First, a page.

Crooked John: Of course it is, yes. It's more about just the fact that you can be down that low and realise that things can be fucking great for you again.

Bailey and Peter

Noisey: Tell us about your background as an ICP fan?
Bailey: I heard “Miracles” a couple of years ago and then I've been getting more and more into them since. Getting deeper into the Juggalo scene.

Would you say you are Juggalos? Are you part of the family?
I wouldn't like to say so, as i'm not sure exactly what everything is really about yet.

Some people take the piss out of ICP a bit. What do you like about them?
I think they are a great band but they also root for the underdogs, which I like. I think they should be more famous than they are, or a little bit less underground.

Is there a strong community of UK ICP fans?
No, not at all. As soon as you talk about Juggalos, nobody has a clue what you're talking about. Also, when you show people they kind of step back a bit because of the face paint and stuff and they're like, 'that's weird, I don't want anything to do with it'. To me that is a downside to the Juggalo community because people look at it, think it's weird and turn their nose up at it without even getting to know what it's all about. I love the weird and wonderful.

Tom, Chris and Violent Jordan

Noisey: Talk us through why you love ICP.
Tom: The first album I ever bought was The Wraith: Hell's Pit and I just fell in love with them from there and have been ever since.

Violent Jordan: My brother bought the Great Milenko album when I was about seven or eight and I fucking finished primary school, man, walked into his car and he was like 'You gotta listen to this shit' and I just fell in love with them ever since.

Are you Juggalos?
All: Yeah!

What does being a Juggalo mean to you?
Tom: It's like a family, man. A family of fans that love horrorcore, ICP, stuff like that. It's things that bring you together.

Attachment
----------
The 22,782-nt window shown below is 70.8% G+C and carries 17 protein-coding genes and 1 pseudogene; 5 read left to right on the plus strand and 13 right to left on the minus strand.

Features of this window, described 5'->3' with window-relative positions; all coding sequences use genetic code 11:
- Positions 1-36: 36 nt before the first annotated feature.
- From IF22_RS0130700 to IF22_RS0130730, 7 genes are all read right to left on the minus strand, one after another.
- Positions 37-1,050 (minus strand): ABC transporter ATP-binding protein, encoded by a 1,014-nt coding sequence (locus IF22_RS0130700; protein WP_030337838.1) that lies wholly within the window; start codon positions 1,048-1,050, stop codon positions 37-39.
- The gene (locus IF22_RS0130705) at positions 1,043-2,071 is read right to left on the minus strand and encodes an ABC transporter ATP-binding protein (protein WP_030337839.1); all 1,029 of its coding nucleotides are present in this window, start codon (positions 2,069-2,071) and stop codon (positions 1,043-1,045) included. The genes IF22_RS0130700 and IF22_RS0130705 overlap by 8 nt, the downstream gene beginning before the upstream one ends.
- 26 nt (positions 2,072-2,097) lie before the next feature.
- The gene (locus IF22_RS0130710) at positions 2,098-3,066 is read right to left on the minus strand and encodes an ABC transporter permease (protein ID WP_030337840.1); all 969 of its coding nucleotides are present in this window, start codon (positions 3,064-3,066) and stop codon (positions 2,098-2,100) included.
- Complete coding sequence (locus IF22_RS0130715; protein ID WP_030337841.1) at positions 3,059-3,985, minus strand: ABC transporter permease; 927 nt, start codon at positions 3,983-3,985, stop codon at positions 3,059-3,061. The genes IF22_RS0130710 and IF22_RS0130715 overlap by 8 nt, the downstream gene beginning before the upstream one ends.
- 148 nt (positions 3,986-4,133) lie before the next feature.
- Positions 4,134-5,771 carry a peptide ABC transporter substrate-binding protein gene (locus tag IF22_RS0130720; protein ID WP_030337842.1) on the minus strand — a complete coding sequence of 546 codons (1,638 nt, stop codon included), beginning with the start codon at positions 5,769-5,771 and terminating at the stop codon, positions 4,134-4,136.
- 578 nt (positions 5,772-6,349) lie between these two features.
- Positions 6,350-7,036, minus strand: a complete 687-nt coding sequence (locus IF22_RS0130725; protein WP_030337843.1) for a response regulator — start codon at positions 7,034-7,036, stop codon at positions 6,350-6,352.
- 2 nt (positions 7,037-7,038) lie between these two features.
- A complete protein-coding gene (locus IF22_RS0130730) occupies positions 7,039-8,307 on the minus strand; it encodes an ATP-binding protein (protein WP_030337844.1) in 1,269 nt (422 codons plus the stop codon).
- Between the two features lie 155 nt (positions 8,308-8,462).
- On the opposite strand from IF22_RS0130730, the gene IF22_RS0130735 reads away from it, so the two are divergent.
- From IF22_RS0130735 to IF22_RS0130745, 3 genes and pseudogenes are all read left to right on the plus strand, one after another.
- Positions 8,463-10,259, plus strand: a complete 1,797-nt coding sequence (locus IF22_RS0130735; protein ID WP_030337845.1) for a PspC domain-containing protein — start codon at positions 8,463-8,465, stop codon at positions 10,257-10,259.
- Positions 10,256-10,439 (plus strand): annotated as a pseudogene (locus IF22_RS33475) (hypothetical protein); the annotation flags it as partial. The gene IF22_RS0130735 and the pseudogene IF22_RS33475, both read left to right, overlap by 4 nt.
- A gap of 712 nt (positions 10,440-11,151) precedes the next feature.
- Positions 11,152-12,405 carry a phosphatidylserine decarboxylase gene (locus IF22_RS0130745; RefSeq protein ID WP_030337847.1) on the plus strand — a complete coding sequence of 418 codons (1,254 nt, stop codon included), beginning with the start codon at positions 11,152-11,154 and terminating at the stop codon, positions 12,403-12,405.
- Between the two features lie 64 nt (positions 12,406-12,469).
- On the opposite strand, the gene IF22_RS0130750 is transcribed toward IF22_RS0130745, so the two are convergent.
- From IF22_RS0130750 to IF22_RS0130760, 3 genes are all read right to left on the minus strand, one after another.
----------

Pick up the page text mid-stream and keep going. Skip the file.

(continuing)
Chris: We came down last week but the gig was cancelled last minute and so we all just went out drinking together; a bunch of people that had never met before.

Violent Jordan: I was absolutely fucking gutted that I couldn't see them last week but going out for drinks led to speaking with shitloads of homies about maybe going out to American for the Gathering. They offered me a place to stay. It was awesome, about 40 or 50 Juggalos all hanging out in Wetherspoons.

Inside the gig, ICP are showering the fans in gallons of sticky brown juice, spraying and throwing bottle after bottle of Faygo. People are loving it. One man who appears to be here with his mum runs over excitedly and empties out all the contents of his combat trouser pockets before handing them to her to help keep her dry. Then he’s running back into the pit. I get hit in the face multiple times by bottles and sprayed with horrible shit no matter how far back I stand and at one point they get everything so wet – despite the stage being wrapped in plastic sheets like a murder scene – they manage to short circuit the lights and play in complete darkness for a while.

The music almost feels secondary to the spectacle of it all. Think more of a foam party for horrorcore fans or Pat Sharpe’s Funhouse gone wrong. Chants of “fam-i-ly, fam-i-ly” ring out between songs, the duo shout that “everybody in this building is one in a million” and the crowd screams back before anybody can double-check the maths on that. More Faygo spraying follows a huge stage invasion until the music dies and there’s just a sea of shirtless men in ankle-deep dirty brown water, in which I stupidly manage to slip in, smashing my phone.

On the way out I bump into Chris and Violent Jordan again, who are so soaked in sweat and Faygo that they’ve completely wiped off their Juggalo facepaint masks. Good night? “Are you fucking kidding me, mate?” Violent Jordan screams before giving me a sticky high five. “Whoop whoop!” he hollers as I walk away.

Which is all well and good lads but whoop whooping ain’t gonna fix my phone that your clown juice just broke is it.